“Jerusalema Dance Challenge”: These are the rights you need for the music in the video
Over the last few months, dance videos with the song “Jerusalema” by the South African artists DJ Master KG and Nomcebo Zikode went viral on the web. This article explains what the conditions for using the music in the videos are and which rights are actually involved.
The “Jerusalema Dance Challenge” became a hit on the internet: Thousands, be it businesses, associations or individuals are dancing in self-made videos to the song “Jerusalema” by the two artists DJ Master KG and Nomcebo Zikode from South Africa. Whether the videos are shown on YouTube, Facebook or Instagram - they enjoy great popularity in these tough times.
Since these videos use a third-party audio recording on the one hand, and a work protected by copyright on the other hand, the necessary permissions must be obtained, and the relevant licences must be acquired - not just from SUISA.
Several rights are affected
First of all, you have to distinguish between two types of rights which must be cleared if you want to use a recorded music piece in a video:
- the neighbouring rights (or related rights) for the audio recording which lie with the label of the song,
- the copyright in the work i.e., the composition and the lyrics which lie with the music publisher and/or the author(s).
In charge of the copyright in the work: Music publisher and SUISA
In the case of “Jerusalema”, the synchronisation rights of the work are managed by a music publisher and the author is represented by SUISA in Switzerland.
The copyright in the work must thus be cleared with the following rights owners:
- SUISA issues the licences for the reproduction of the work in the course of a video production as well as for the making available of the work in a video on the website of the party in question and/or social media platforms.
The level of the cost for SUISA licences depends on the production budget of the video. If the video is only shown on the website of the company or the association, for example, about CHF 150 will be due: CHF 50 for the reproduction and CHF 100 for the making available on the website of the party in question. If it is also published via social media, legal entities must additionally pay CHF 150.
Private persons must also acquire a licence for the reproduction and making available as soon as music (and specifically also music in a video) is used outside the personal sphere. And that is the case when you publish a video via social media. Based on agreements between SUISA with YouTube, Facebook and Instagram, the rights for making available by individuals are, however, already covered.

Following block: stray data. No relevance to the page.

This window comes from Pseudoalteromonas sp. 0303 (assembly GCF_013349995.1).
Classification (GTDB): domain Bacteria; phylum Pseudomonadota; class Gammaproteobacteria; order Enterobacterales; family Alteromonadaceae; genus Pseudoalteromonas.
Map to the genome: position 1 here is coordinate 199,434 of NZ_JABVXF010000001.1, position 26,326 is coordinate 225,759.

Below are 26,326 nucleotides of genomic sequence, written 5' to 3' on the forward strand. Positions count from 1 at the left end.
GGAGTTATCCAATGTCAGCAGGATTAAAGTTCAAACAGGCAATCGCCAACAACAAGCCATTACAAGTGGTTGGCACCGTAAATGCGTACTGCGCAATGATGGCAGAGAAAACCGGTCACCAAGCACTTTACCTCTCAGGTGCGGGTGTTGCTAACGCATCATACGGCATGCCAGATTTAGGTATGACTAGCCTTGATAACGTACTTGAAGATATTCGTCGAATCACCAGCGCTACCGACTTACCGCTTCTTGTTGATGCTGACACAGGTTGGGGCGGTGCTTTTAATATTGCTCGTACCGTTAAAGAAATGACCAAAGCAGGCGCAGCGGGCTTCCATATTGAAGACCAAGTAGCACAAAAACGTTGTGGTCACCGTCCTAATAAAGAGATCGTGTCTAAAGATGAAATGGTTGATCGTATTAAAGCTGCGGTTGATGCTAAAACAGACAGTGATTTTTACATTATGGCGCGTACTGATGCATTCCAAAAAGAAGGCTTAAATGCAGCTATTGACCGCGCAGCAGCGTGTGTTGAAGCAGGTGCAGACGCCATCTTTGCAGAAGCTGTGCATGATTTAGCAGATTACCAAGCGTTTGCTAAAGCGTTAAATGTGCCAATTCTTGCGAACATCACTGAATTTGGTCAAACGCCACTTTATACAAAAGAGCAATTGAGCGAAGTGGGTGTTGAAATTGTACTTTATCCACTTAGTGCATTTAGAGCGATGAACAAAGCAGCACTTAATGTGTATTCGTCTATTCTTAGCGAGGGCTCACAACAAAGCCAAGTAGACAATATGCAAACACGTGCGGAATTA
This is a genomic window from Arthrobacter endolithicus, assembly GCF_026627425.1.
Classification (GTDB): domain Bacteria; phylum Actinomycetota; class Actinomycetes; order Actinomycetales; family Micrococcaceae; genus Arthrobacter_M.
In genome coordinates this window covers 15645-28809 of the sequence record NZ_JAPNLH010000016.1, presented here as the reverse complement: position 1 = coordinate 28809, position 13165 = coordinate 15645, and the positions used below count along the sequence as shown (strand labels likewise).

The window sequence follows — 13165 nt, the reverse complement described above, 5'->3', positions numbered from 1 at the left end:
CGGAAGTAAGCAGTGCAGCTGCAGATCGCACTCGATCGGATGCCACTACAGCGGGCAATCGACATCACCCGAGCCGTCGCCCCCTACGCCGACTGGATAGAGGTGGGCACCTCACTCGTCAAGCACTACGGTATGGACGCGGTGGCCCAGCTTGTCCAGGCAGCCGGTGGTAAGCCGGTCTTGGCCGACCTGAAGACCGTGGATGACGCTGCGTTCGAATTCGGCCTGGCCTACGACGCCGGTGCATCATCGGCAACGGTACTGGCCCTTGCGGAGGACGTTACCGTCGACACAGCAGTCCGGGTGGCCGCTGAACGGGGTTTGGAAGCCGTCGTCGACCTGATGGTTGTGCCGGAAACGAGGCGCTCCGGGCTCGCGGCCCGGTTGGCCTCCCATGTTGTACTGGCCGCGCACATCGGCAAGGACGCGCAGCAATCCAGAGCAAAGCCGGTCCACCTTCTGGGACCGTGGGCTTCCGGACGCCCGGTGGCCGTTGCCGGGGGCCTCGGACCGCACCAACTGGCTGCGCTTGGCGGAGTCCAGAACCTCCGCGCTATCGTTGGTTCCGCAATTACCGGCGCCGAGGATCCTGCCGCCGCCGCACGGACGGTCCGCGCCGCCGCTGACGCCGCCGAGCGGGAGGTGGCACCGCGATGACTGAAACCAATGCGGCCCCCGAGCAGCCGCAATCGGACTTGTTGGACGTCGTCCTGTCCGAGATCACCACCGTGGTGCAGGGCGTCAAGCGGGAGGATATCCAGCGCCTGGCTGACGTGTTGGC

Details on the SUISA licence can be accessed on our website via:
- The music publisher issues the synchronisation rights for a work. If someone wants to publish a video accompanied by music, they have to check with the publisher first whether they are even allowed to use the song for the video.
The cost for such rights is at the discretion of the publisher and are in no way connected to the SUISA licences. It often depends in such cases how famous or successful a song is.
The musical piece “Jerusalema” is published by Sony Music Publishing. The music publisher can be contacted here:
sync_marketing.uk (at) sonymusicpub (dot) com
Responsible for the neighbouring rights in the audio recording: Record company
When it comes to assigning the neighbouring rights in the audio recording, the record label is in charge. These rights which are sometimes also referred to as master rights or producer rights are usually managed by the producer of the recording, i.e. the music label. The permission and the licence for the synchronisation and recording of the audio file must be acquired from them.
The cost for these rights in the audio recording is at the discretion of the music label and often depend on how famous or successful a song is. The song in question, “Jerusalema” has been released by Warner Music.
In order to make a video which contains an audio recording of the music piece “Jerusalema”, you must clear all the above-mentioned rights so that it can be published and shown outside the private sphere. SUISA is only responsible for and contact for licences it issues directly. SUISA has no influence on the licensing process and the licensing terms and conditions of other rights holders.